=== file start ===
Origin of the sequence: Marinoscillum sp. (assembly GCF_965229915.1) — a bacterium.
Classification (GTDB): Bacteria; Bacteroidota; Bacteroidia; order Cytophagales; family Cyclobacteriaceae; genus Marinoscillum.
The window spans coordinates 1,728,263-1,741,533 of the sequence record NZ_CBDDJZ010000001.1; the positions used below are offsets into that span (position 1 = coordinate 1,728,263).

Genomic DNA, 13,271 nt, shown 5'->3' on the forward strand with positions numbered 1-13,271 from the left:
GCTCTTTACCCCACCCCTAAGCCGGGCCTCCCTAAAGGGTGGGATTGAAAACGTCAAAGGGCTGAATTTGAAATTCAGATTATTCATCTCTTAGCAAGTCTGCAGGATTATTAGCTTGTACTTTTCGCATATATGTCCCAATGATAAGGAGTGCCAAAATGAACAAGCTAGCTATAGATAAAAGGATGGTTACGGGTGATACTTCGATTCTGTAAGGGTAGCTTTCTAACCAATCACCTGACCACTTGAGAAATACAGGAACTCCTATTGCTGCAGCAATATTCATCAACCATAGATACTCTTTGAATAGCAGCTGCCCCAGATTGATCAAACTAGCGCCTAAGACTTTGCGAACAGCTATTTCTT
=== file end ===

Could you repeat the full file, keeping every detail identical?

Origin of the sequence: Marinoscillum sp. (assembly GCF_965229915.1) — a bacterium.
Classification (GTDB): Bacteria; Bacteroidota; Bacteroidia; order Cytophagales; family Cyclobacteriaceae; genus Marinoscillum.
The window spans coordinates 1,728,263-1,741,533 of the sequence record NZ_CBDDJZ010000001.1; the positions used below are offsets into that span (position 1 = coordinate 1,728,263).

Genomic DNA, 13,271 nt, shown 5'->3' on the forward strand with positions numbered 1-13,271 from the left:
GCTCTTTACCCCACCCCTAAGCCGGGCCTCCCTAAAGGGTGGGATTGAAAACGTCAAAGGGCTGAATTTGAAATTCAGATTATTCATCTCTTAGCAAGTCTGCAGGATTATTAGCTTGTACTTTTCGCATATATGTCCCAATGATAAGGAGTGCCAAAATGAACAAGCTAGCTATAGATAAAAGGATGGTTACGGGTGATACTTCGATTCTGTAAGGGTAGCTTTCTAACCAATCACCTGACCACTTGAGAAATACAGGAACTCCTATTGCTGCAGCAATATTCATCAACCATAGATACTCTTTGAATAGCAGCTGCCCCAGATTGATCAAACTAGCGCCTAAGACTTTGCGAACAGCTATTTCTT